One group of students receives a set of instructions, the other a container of LEGO pieces. Together, they must work to build a structure. The only catch: they are in different rooms.
“People have to communicate how to build their thing online,” says Information Management professor Mike Smit, explaining one of the activities he uses to teach the concepts of teamwork and online communication.
While building LEGO using only instructions from people you can’t talk to in person may sound frustrating, Dr. Smit says students tend to thrive and show genuine understanding when put in such situations. “There’s a kind of a language that develops” between the groups of students, he says.
It’s the kind of interactive experience that stays with students, motivating them to learn and engage with the material. And it’s just the sort of critical approach to the classroom that landed Dr. Smit Dal’s Early Career Faculty Award for Excellence in Teaching earlier this year.
An original style
Dr. Smit’s original approach extends to even the most basic building blocks of university courses: textbooks, readings, and essays.
He says being explicit about explaining what you’re doing and why (say, what course materials you’ve chosen and what assignments you’ve presented) helps impart the concept of teaching critical thinking — a key aspect of the university experience.
“I spend a lot of time talking about ‘why did I choose this textbook?’ ‘why is this assignment done this way?’” says Dr. Smit, who joined Dal as an assistant professor in 2013 and teaches master’s-level courses. “I think it’s important for them to see that students don’t do things because Mike Smit said so.”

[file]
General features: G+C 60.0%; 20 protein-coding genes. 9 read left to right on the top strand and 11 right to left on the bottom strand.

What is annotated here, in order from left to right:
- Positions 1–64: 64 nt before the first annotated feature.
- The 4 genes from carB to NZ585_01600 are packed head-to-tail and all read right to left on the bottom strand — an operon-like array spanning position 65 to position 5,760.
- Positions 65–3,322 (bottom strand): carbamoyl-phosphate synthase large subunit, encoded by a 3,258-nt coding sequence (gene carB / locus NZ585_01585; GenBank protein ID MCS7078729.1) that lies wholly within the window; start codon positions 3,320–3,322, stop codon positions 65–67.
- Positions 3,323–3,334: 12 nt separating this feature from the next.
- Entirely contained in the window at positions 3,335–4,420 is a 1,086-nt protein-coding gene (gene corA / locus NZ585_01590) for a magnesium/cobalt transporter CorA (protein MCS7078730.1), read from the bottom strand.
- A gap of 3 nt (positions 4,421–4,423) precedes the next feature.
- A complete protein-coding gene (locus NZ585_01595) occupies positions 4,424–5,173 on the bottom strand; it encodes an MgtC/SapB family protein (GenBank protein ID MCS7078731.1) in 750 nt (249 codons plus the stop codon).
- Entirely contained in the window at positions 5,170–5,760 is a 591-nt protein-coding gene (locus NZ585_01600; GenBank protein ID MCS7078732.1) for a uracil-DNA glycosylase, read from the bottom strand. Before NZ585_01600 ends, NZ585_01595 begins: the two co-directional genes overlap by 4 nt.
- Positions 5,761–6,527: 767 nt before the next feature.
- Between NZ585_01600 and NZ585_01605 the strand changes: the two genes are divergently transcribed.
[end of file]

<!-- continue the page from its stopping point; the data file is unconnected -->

Dr. Smit recounts the time he “brought in all eight textbooks that [he] reviewed and showed them to the class,” explaining the problems and strengths behind each to drive home the importance of critical thinking in a learning environment.
The future of the university experience
Regardless of the type, size,or subject of the class, Dr. Smit says there’s a way to bring a “hands-on” experience to students.
He’s a big believer in letting the topics themselves shape the types of activities offered.
“Let’s actually do a usability study in a user-experience class,” he says. “Or if it’s a data class, let’s actually do some data analytics . . . and see how this actually looks when we’re trying it out.”
While technology will no doubt change the way professors engage in the teaching process in the decades ahead, Dr. Smit says there are elements of teaching that will still be relevant years from now.
Understanding individual student needs, critical thinking and skills-based learning will continue to drive the relevance of a university learning experience, he says, helping get students “where they need to be.”
This article is part of a series highlighting some of the recipients of Dalhousie's university-wide teaching awards. See the full list of award winners for 2017.
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